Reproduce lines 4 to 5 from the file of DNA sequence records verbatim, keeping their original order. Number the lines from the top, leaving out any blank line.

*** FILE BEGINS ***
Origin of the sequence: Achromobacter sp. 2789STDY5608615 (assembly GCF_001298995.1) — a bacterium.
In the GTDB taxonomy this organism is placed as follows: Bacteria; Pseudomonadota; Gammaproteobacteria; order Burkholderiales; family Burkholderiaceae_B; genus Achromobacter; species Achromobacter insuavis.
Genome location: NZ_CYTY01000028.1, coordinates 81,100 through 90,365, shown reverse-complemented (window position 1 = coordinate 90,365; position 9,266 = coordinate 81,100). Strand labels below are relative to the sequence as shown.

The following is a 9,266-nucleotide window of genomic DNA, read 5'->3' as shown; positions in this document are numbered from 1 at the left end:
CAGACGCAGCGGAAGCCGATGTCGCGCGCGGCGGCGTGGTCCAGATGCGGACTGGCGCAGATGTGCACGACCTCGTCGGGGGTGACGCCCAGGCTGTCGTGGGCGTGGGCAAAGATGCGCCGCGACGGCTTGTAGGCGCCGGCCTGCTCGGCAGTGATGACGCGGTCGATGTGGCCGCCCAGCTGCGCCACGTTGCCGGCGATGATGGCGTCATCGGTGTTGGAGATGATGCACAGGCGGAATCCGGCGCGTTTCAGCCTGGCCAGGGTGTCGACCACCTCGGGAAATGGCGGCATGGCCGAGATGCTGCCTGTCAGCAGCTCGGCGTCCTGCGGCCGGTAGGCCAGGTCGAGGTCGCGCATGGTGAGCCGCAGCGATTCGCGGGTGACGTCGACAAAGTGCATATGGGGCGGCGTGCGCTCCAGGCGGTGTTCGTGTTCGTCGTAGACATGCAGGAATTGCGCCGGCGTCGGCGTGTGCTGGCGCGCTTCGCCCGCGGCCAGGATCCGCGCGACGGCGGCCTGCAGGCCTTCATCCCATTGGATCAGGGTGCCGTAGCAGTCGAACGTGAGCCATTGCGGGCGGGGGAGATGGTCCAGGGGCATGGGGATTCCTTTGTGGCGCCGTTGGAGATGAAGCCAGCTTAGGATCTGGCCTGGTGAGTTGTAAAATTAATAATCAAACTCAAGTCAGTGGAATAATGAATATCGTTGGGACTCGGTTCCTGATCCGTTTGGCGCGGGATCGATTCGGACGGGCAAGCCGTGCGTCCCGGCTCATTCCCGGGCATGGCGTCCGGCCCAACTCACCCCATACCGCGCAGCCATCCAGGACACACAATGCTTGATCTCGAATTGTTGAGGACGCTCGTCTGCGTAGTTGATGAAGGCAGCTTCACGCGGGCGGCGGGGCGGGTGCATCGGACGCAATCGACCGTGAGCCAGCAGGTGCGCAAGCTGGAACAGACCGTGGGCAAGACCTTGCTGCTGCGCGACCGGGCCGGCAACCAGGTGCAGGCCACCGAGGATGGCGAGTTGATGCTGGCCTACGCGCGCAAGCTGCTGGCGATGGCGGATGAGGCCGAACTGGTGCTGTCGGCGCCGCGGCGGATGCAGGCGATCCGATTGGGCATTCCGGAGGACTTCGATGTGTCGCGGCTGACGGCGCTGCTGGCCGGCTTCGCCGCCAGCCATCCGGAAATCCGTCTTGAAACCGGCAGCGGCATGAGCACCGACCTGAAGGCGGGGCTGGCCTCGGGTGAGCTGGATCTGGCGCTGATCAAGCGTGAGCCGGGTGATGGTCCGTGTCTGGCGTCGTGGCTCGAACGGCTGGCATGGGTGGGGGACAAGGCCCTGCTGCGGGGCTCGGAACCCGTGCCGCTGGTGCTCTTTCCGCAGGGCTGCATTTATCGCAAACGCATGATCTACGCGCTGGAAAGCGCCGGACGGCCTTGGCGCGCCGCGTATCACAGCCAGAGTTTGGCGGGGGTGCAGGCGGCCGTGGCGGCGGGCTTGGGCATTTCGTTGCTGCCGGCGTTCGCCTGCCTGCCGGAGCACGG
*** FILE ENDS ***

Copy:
The following is a 9,266-nucleotide window of genomic DNA, read 5'->3' as shown; positions in this document are numbered from 1 at the left end:
CAGACGCAGCGGAAGCCGATGTCGCGCGCGGCGGCGTGGTCCAGATGCGGACTGGCGCAGATGTGCACGACCTCGTCGGGGGTGACGCCCAGGCTGTCGTGGGCGTGGGCAAAGATGCGCCGCGACGGCTTGTAGGCGCCGGCCTGCTCGGCAGTGATGACGCGGTCGATGTGGCCGCCCAGCTGCGCCACGTTGCCGGCGATGATGGCGTCATCGGTGTTGGAGATGATGCACAGGCGGAATCCGGCGCGTTTCAGCCTGGCCAGGGTGTCGACCACCTCGGGAAATGGCGGCATGGCCGAGATGCTGCCTGTCAGCAGCTCGGCGTCCTGCGGCCGGTAGGCCAGGTCGAGGTCGCGCATGGTGAGCCGCAGCGATTCGCGGGTGACGTCGACAAAGTGCATATGGGGCGGCGTGCGCTCCAGGCGGTGTTCGTGTTCGTCGTAGACATGCAGGAATTGCGCCGGCGTCGGCGTGTGCTGGCGCGCTTCGCCCGCGGCCAGGATCCGCGCGACGGCGGCCTGCAGGCCTTCATCCCATTGGATCAGGGTGCCGTAGCAGTCGAACGTGAGCCATTGCGGGCGGGGGAGATGGTCCAGGGGCATGGGGATTCCTTTGTGGCGCCGTTGGAGATGAAGCCAGCTTAGGATCTGGCCTGGTGAGTTGTAAAATTAATAATCAAACTCAAGTCAGTGGAATAATGAATATCGTTGGGACTCGGTTCCTGATCCGTTTGGCGCGGGATCGATTCGGACGGGCAAGCCGTGCGTCCCGGCTCATTCCCGGGCATGGCGTCCGGCCCAACTCACCCCATACCGCGCAGCCATCCAGGACACACAATGCTTGATCTCGAATTGTTGAGGACGCTCGTCTGCGTAGTTGATGAAGGCAGCTTCACGCGGGCGGCGGGGCGGGTGCATCGGACGCAATCGACCGTGAGCCAGCAGGTGCGCAAGCTGGAACAGACCGTGGGCAAGACCTTGCTGCTGCGCGACCGGGCCGGCAACCAGGTGCAGGCCACCGAGGATGGCGAGTTGATGCTGGCCTACGCGCGCAAGCTGCTGGCGATGGCGGATGAGGCCGAACTGGTGCTGTCGGCGCCGCGGCGGATGCAGGCGATCCGATTGGGCATTCCGGAGGACTTCGATGTGTCGCGGCTGACGGCGCTGCTGGCCGGCTTCGCCGCCAGCCATCCGGAAATCCGTCTTGAAACCGGCAGCGGCATGAGCACCGACCTGAAGGCGGGGCTGGCCTCGGGTGAGCTGGATCTGGCGCTGATCAAGCGTGAGCCGGGTGATGGTCCGTGTCTGGCGTCGTGGCTCGAACGGCTGGCATGGGTGGGGGACAAGGCCCTGCTGCGGGGCTCGGAACCCGTGCCGCTGGTGCTCTTTCCGCAGGGCTGCATTTATCGCAAACGCATGATCTACGCGCTGGAAAGCGCCGGACGGCCTTGGCGCGCCGCGTATCACAGCCAGAGTTTGGCGGGGGTGCAGGCGGCCGTGGCGGCGGGCTTGGGCATTTCGTTGCTGCCGGCGTTCGCCTGCCTGCCGGAGCACGG